Gait training proves to be an effective approach to help patients with neurological disorders (e.g. stroke, multiple sclerosis) or neurological injuries (e.g. incomplete spinal cord injury) regain functional walking abilities. Intensive
walking training appears to be vital to the activity triggered learning process of the sensorimotor system. For people who will probably never walk again, for instance
due to complete spinal cord injury, assisted gait training diminishes the negative effects resulting from being bound to a wheelchair.
In one of the existing practices, body-weight supported treadmill training (BWSTT),
the patient's body weight is partially supported by an overhead harness while
his/her lower limb movements are assisted by one up to four physiotherapists. The
strenuous physical effort encumbering the therapists and the resulting short training session duration was one of the main reasons for introducing robotics into gait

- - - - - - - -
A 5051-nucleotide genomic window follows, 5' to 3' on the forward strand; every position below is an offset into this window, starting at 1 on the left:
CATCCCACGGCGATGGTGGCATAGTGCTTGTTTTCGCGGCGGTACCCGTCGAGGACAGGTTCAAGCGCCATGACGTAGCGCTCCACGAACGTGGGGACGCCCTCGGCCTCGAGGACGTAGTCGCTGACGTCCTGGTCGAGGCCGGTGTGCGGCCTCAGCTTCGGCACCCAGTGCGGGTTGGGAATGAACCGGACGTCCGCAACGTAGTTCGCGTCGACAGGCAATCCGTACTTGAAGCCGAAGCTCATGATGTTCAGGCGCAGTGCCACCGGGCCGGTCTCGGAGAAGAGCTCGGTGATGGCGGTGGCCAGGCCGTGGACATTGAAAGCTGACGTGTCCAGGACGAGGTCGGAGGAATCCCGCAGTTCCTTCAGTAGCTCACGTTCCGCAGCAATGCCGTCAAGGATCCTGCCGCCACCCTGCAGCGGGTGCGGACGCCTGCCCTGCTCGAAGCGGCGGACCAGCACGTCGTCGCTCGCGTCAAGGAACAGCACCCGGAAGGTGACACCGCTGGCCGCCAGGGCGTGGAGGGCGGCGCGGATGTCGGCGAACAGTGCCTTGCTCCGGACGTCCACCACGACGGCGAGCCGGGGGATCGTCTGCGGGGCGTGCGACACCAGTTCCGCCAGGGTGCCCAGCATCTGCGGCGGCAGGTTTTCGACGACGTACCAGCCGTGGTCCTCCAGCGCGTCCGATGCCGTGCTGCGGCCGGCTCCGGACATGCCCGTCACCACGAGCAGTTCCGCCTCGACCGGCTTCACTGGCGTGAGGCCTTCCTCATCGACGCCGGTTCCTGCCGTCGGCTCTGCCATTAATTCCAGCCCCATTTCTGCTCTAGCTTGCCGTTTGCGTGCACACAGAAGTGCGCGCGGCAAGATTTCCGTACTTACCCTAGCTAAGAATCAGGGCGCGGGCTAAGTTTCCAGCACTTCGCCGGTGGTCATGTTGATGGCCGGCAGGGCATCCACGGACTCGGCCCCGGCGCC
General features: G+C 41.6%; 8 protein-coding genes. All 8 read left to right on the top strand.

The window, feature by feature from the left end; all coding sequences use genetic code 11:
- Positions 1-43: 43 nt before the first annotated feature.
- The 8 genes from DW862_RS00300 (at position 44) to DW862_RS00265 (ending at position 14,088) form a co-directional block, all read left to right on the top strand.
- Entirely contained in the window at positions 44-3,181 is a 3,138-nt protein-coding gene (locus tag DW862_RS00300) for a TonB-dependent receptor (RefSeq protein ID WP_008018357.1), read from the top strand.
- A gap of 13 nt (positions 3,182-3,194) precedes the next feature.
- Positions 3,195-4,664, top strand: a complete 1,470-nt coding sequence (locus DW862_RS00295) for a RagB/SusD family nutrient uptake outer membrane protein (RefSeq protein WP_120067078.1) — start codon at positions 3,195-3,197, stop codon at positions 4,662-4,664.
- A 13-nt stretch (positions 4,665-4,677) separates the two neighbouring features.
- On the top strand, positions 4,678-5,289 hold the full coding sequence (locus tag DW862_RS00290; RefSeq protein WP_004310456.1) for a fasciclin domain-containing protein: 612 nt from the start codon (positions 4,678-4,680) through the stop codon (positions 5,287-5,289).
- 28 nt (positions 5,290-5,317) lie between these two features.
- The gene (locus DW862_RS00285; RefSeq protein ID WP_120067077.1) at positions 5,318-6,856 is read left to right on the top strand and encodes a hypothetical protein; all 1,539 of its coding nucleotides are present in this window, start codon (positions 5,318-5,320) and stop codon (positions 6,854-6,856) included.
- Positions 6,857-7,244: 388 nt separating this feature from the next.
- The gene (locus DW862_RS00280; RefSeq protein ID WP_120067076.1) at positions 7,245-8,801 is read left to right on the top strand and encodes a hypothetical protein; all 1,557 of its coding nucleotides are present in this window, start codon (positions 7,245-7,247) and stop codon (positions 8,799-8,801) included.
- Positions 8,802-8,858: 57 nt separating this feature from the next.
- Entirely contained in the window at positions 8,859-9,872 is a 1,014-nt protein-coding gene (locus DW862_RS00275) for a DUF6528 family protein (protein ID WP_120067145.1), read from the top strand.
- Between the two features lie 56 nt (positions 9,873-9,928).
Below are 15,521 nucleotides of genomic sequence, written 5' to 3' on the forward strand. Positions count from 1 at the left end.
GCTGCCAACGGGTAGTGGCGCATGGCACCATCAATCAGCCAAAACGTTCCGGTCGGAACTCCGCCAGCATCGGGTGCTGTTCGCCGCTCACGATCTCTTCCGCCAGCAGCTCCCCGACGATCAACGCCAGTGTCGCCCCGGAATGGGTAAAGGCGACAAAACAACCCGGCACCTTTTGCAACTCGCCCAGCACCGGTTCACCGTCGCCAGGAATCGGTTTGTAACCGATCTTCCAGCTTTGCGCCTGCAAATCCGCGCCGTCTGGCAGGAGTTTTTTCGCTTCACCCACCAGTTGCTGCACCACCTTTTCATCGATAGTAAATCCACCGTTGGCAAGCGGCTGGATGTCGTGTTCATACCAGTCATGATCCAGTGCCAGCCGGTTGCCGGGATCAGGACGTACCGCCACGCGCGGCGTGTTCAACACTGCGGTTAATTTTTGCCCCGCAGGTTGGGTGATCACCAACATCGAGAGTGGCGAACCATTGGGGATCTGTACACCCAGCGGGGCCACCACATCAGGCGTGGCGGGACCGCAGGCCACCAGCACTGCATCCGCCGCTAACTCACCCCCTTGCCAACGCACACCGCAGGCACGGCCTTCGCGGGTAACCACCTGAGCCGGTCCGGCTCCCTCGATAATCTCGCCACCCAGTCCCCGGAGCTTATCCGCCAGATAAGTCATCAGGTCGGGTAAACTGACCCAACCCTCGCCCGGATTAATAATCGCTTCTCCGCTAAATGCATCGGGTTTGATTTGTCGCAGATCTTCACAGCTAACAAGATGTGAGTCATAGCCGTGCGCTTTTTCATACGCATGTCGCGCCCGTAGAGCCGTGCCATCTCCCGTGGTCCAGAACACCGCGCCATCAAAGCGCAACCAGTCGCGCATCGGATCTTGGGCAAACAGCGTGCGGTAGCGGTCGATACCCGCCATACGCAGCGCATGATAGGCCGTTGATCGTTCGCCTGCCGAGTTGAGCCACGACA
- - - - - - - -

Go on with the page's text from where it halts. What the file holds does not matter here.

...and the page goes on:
rehabilitation. The envisaged benefits were:
- Longer and more intensive training sessions, enhancing rehabilitation outcome.
- A reduction of the number of therapists per patient.
- Accurate, quantifiable assistance and/or movements.
- The ability to monitor and steer the patient's rehabilitation process.
Repeatability, accuracy and quantification are features easily associated with robotics. However, a robot operating in close physical contact with an impaired
human requires an approach to robot performance that differs significantly
from the viewpoint of industrial robotics. Accurate repeated motion imposed by a
position controlled robot is considered contraproductive for several reasons: a lack of
adaptable and function specific assistance, a limitation of the learning environment,
reduced motivation and effort by the patient, and a risk of unsafe human-robot interaction. Nowadays, the field of rehabilitation
robotics is increasingly convinced by a human-centered approach in which robot
performance is focused on how the robot physically responds to and interacts with the patient.